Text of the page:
The Turtle Beach Ear Force Z60 is a PC and Mac gaming headset which promises so-called “game changing” surround sound. Its DTS Headphone:X Surround Sound technology may be a first for a gaming headset, but it’s not quite the "game changer" it claims to be, sounding much like other virtual surround technologies available on other headsets.
However, at £99.99, the Ear Force Z60 certainly hits the sweet spot between price and features. It has everything most gamers would want from a headset, such as advanced chat features, audio presets for games, movies and music, and compatibility with a wide range of devices.
The Ear Force Z60 works with anything that has a standard 3.5mm headset connection, such as mobile phones, tablets and portable game consoles. If you’re using a PC or Mac, then a USB amplifier connects to your computer and provides surround sound processing. The headset doesn’t officially work with games consoles, but it will connect to the PS4’s DualShock 4 controller, and will also work with the Xbox One Stereo Headset Adapter, sold separately.
The Ear Force Z60 sound good, with particularly deep bass. Action games such as Call of Duty are endowed with the bass and loudness that they deserve, while 7.1 channel DTS Headphone:X Surround Sound provides a greater sense of immersion for movies. Voice communication is particularly good, partly thanks to dynamic chat boost which automatically prioritises voices over in-game sounds, and the fact that you can hear yourself in the headset, so you don’t have to shout.
There are relatively few weaknesses on the Z60. It looks like a lot of other gaming headsets, which is to say it’s big, plasticky and relatively ugly. The microphone is a separate component, so it completely removes from headset the itself, but is also a little easy to lose. And the audio is a little too strong on bass and too weak on treble when compared to other headsets at this price. However, for the price, you’ll struggle to find a better PC gaming headset.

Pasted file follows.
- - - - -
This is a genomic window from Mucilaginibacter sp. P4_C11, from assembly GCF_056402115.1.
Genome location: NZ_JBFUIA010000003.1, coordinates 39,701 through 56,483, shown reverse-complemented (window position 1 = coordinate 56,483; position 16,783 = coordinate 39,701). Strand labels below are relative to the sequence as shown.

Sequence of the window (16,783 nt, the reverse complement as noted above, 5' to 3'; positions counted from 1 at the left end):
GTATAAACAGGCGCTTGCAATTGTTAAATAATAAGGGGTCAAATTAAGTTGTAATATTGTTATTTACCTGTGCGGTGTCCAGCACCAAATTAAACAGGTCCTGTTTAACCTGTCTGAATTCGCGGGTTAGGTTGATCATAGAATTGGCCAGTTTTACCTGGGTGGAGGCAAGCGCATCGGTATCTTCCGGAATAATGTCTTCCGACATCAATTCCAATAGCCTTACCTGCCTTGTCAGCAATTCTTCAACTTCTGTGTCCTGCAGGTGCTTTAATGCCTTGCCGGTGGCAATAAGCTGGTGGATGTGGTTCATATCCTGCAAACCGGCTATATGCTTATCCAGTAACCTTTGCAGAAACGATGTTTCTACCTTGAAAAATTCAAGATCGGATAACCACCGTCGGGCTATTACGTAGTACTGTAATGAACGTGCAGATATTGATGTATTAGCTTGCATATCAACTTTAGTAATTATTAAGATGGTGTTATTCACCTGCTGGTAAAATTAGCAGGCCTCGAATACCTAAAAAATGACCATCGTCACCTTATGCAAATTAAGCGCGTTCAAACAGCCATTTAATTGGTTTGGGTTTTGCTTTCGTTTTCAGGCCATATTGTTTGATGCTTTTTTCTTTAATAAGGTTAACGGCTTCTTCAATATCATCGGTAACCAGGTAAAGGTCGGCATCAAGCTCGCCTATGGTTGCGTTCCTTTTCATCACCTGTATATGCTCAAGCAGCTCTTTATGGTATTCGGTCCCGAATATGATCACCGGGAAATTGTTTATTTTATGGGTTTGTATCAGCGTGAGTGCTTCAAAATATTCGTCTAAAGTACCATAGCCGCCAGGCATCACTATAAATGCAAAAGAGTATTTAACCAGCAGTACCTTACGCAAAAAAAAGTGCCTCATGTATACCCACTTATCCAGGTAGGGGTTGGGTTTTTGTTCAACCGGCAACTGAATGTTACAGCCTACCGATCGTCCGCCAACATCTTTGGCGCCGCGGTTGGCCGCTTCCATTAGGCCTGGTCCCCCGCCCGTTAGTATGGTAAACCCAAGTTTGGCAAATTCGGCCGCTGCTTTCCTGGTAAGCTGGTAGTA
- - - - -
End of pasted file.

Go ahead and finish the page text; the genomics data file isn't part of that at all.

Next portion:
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If you’ve watched a pro gaming tournament recently, chances are the headsets adorning those young gamers’ heads are from Turtle Beach. The New York-based company has thrown a vast amount of money at the eSports scene, its most popular games and the pro gamers who play them.
However, the headsets atop those players’ heads often cost upwards of £200. What if you want Turtle Beach’s gaming audio expertise at a more wallet-friendly price? Enter the Ear Force Z60, a wired gaming headset that costs just under £100. It’s intended for PC gamers, but it will also work with Apple Macs and mobile devices, as well as PS4 and Xbox One (although the latter consoles aren’t officially supported).
The headset itself is exactly what you would picture if someone mentioned the words “gaming headset”. It’s black, made mostly of plastic, and has a large “Z60” logo on each of the earcups. Thankfully, it’s not too garish, but by the same token, it’s not stylish either. Like most of the PCs its designed to go with, the exterior of the product isn’t meant to impress--it’s what’s inside that counts.
The finish on the headphones is functional, rather than luxurious. Material padding around the ears and headband mean that it’s comfortable to wear for long periods, but it lacks the soft leather finish often found on more expensive headsets. The Z60s are bigger than most portable headphones, so bear that in mind if you’re intending to use them on-the-go. Also, at 285g, the headset is relatively heavy.
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The headphones feel rugged enough to be thrown into a backpack, which is good as the package doesn’t include a carrying case. The headset ear cups twist around and lay flat, which is another bonus if you’re going to be carrying them around. One note for those who like to customise their Turtle Beach headsets: you can’t change the earcup designs as you can with many of the company’s other headsets.